web-driven business, like game platform customers where every
session interaction uses Riak. Not all of their data uses Riak, but
those interactions you have to do periodically to do the level of
what you are doing.

Can you give us an example of
this?

So in Denmark, they decided a few years ago to
fundamentally modernise how patient records work, in an attempt to
improve public health. They built a system based on Riak in
multiple datacenters, storing all non-clinical patient data of
every citizen or resident of the country – all their pharmacy
prescriptions, all their physician visits,  and all their
emergency room visits.

This means that if you travel to a part of the country
you don’t live in, go to the emergency room and you’re not capable
of describing yourself, people can see what you are allergic to.
That’s the kind of data that’s really fundamental to people’s
health and safety. If you built this in a traditional central
model, there would only be people in that hospital or region that
could really practically do this. This is a few million people.

There’s a couple of other countries we are working
with, which I can’t talk about yet. This one has turned into a
proving ground and two other countries have gone to them and said
“How did you build this? We want to do the same thing or something
related.” That’s working out nicely from our point of view as we’ll
probably doing this sort of thing for three instead of one.

What were the reasons for
choosing Erlang at the beginning of Riak’s
development?

Riak is coded in Erlang, but our customers never
really have to care about that. For us, it’s been a strategic, not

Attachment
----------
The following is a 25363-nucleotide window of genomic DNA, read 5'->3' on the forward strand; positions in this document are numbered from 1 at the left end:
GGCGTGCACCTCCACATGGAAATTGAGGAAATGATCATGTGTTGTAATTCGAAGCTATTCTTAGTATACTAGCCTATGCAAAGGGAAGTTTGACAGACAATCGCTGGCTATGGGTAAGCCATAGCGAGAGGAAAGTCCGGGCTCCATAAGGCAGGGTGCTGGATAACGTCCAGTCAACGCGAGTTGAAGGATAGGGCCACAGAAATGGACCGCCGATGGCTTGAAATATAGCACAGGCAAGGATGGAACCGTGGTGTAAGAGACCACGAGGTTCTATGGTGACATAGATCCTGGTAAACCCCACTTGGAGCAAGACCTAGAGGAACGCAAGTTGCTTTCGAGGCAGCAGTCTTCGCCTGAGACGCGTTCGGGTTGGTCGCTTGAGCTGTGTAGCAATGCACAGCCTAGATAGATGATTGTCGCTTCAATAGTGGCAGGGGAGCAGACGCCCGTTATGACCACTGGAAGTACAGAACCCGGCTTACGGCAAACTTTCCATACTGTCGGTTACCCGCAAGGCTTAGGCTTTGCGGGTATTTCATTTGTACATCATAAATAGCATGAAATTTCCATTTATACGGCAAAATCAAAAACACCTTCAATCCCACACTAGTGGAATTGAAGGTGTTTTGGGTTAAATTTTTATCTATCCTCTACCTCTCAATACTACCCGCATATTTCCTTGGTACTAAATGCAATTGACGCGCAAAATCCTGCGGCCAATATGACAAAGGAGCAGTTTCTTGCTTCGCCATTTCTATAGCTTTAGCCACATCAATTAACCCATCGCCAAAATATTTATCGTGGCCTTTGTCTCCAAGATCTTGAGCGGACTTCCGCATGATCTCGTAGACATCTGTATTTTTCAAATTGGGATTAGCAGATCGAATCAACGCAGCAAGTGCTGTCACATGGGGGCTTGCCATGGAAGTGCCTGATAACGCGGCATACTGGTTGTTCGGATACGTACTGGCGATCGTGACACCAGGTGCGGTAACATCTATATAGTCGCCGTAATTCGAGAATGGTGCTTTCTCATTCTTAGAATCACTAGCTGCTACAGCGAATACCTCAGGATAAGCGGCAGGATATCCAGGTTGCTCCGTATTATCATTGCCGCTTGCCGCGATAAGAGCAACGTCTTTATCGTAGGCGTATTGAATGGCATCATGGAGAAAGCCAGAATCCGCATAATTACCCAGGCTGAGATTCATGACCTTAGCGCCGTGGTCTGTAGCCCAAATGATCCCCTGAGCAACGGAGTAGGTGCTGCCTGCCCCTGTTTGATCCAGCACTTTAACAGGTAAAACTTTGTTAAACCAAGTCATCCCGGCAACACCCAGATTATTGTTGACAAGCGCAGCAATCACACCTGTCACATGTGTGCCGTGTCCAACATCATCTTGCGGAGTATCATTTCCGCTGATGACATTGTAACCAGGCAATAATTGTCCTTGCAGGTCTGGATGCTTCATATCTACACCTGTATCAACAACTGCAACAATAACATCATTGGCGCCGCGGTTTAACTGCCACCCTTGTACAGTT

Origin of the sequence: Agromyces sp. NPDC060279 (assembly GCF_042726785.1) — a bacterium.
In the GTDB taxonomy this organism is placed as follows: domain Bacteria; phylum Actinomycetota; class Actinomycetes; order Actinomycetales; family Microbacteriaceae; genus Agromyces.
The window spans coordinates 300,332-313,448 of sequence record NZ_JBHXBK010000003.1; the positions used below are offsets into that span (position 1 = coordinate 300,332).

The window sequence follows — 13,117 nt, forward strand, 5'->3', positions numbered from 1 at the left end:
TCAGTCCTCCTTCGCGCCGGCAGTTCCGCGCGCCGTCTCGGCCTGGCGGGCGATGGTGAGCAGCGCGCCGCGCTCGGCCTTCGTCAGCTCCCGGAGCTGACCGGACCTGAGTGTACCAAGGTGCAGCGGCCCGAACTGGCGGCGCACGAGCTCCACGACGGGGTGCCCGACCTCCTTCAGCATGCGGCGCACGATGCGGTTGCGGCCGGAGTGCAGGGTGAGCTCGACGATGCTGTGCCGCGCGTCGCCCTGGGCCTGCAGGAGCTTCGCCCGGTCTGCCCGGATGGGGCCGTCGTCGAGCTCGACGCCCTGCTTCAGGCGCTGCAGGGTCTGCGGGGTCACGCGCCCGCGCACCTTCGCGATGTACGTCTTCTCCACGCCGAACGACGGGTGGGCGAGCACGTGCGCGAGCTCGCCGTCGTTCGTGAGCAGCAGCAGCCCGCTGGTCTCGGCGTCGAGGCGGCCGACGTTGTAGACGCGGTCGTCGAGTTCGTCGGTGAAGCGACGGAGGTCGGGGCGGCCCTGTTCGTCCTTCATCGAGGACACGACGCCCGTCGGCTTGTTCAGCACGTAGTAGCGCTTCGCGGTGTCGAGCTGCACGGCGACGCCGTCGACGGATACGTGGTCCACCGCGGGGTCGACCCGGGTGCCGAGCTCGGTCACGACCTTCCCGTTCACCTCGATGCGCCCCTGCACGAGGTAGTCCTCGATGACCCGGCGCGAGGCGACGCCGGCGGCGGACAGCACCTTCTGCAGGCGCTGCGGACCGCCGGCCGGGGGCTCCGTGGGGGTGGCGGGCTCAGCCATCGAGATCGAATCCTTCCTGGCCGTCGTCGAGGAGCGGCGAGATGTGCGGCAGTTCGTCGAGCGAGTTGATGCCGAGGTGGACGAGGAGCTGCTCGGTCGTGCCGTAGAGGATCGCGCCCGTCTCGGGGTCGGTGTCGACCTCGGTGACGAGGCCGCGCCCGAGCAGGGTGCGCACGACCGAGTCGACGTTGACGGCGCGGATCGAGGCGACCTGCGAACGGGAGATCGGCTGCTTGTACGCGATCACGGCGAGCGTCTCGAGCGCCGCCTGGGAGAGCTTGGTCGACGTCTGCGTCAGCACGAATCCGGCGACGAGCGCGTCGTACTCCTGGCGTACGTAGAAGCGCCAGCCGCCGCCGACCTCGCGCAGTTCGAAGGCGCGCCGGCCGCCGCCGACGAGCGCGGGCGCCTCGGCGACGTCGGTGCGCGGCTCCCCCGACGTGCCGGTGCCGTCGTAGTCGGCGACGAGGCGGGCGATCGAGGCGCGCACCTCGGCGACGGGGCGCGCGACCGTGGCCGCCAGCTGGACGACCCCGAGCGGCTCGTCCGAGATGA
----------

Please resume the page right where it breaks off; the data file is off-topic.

so secret weapon. The most reliable software in the world is
written in Erlang. That’s something that can be stood behind.
Erlang was designed to be a high level rapid development language
that eased building systems that never stopped like phone switches.
If you look at the primary goals we mentioned earlier, those are
those goals.

So for us, it was a straightforward technical choice.
I get asked a lot, and I considered heavily when a couple of us
made this decision early on, the tradeoff there that we thought
we’d probably make is a loss of people ready to develop on this.
It’s certainly a lot smaller language in terms of developers that
know it. Not tiny – there’s a reasonably vibrant community- but
it’s not like Java or something. I could yell out on the street
that I’m hiring Java programmers and people will come running to
the front door.

We’re going to choose something where its goals were
so aligned with ours and come with batteries included for building
things like this. Some of the things  that come in the Erlang
virtual machine and the Erlang standard libraries are perfectly
suited for building Riak. We figured the only trade-off is it would
be harder to acquire talent….but it’s actually been kind of a
hiring magnet for us.

It’s not that there’s this huge hidden pool of Erlang
talent that we didn’t know, that’s not the case. But even
developers that hadn’t written any Erlang before have come to us
and were like, “All we care about is being good at distributed
systems, good at databases. And being a good enough programmer that
learning another language is off putting. I think every single one
of our engineers has used at least two programming languages in
earnest. Not always including Erlang before they start. A couple of